Lafayette will award three honorary degrees at its 186th Commencement on Sunday: President Alison Byerly, Doctor of Humane Letters; community leader Dick McAteer, Doctor of Public Service; and poet Yolanda Wisher ’98, Doctor of Letters.
The following (not including photos) will appear in the Commencement program:
Appointed Lafayette’s president in 2013, Byerly launched a 10-year strategic direction, Affordability and Distinction through Growth, in 2016 to increase the size of the student body by 16 percent while more than doubling the financial aid budget and adding 40 new faculty positions. The plan has made the College more accessible to students from a range of backgrounds while supporting an expansion of the curriculum in innovative and interdisciplinary areas. The incoming classes enrolled after the launch of the plan brought the highest SAT scores and greatest student diversity in Lafayette’s history.
Byerly led Lafayette through its Live Connected, Lead Change fundraising campaign, which raised $426 million, exceeding its $400 million goal. The campaign raised more than $85 million for financial aid, created 195 new endowed scholarships, endowed 17 faculty positions, and resulted in the Williams Arts Campus, Rockwell Integrated Sciences Center, Oechsle Center for Global Education, Bradbury Dyer III ’64 Center for Innovation and Entrepreneurship, and Daniel and Heidi ’91 Hanson Center for Inclusive Stem Education. It also raised $31 million to support engineering and generated significant funds for athletics.
Byerly previously was provost and executive vice president at Middlebury College. During her tenure on Middlebury’s faculty, she served as a visiting scholar at MIT, Stanford, and Oxford. She is the author of two scholarly books—Are We There Yet? Virtual Travel and Victorian Realism and Realism, Representation, and the Arts in Nineteenth-Century Literature—and has written and spoken extensively on the role of technology in higher education.
Alison Byerly will become president of Carleton College on August 1.
A member and former chair of Easton Redevelopment Authority, McAteer helped facilitate public-private partnerships to rehabilitate foreclosed homes as affordable residences; to convert long-vacant commercial buildings into offices, shops, and restaurants; and to transform downtown Easton into a cultural destination and culinary hub. He was founder and a board member of Greater Easton Development Partnership, a public-private organization serving as a complement to the Easton Redevelopment Authority focused on community economic development.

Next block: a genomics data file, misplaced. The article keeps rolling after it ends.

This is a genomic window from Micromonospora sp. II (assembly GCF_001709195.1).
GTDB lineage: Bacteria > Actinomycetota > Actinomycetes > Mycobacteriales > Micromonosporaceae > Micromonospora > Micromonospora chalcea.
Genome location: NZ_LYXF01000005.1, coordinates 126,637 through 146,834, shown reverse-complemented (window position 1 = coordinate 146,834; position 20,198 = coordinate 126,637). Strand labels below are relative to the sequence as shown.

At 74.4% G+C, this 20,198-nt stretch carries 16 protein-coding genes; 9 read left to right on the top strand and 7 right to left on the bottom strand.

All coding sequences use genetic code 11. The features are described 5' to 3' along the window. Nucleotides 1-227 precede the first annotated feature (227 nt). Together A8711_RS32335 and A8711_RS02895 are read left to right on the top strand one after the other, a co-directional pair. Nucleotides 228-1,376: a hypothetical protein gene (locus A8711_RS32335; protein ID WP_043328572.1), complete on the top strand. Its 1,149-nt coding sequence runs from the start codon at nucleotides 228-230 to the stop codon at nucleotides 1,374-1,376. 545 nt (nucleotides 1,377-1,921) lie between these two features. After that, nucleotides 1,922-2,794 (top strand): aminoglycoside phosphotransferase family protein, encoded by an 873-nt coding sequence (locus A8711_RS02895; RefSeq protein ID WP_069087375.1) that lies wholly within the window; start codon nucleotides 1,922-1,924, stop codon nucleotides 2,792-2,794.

McAteer was instrumental in launching Easton Ambassadors, a force that helps keep the downtown clean, safe, and hospitable. He and his wife, Mary Jane, are fellow recipients of the Community Caring Award. In collaboration with Lafayette’s president at the time, Arthur Rothkopf ’55, McAteer helped secure $3 million in state funds that paved the way for Lafayette’s Williams Arts Campus. He was the first recipient of Lafayette’s annual Daniel H. Weiss Award in recognition of his leadership in strengthening the town-gown relationship.
In partnership with Lafayette faculty, McAteer developed and expanded Karl Stirner Arts Trail, a sanctuary for walking, biking, and bird watching, along with a dog park and temporary and permanent sculpture installations, that runs along the Bushkill Creek, and a historic silk mill refurbished as a bustling village of residences, studios, and artisanal businesses.
McAteer also is a member of Lafayette’s Easton Community Partners Forum.
Wisher was appointed the inaugural poet laureate of Montgomery County in 1999 and was poet laureate of Philadelphia in 2016.
Wisher is the author of the poetry collection Monk Eats an Afro. Her work has been included in the anthologies Gathering Ground: A Reader Celebrating Cave Canem’s First Decade, The Ringing Ear: Black Poets Lean South, and A Best of Fence: The First Nine Years.
Founder and director of Germantown Poetry Festival, Wisher has served as director of art education for the City of Philadelphia Mural Arts Program. A Pew Fellow, she received an Art and Change grant from the Leeway Foundation and is one of the founding cultural agents for the citizen-run U.S. Department of Arts and Culture.
Blending poetry, blues, and jazz, her band, the Afroeaters, has performed on NPR Music’s Live Sessions and for events hosted by Philadelphia Museum of Art, Free Library of Philadelphia, U.S. Department of Arts & Culture, and Barnes Foundation.
Wisher teaches poetry workshops, and her works are featured at many poetry events as well as in newspaper and magazine articles, radio segments, and podcasts.
She was represented this year among historical markers installed by Temple University that honored select Temple faculty and alumni for Women’s History Month.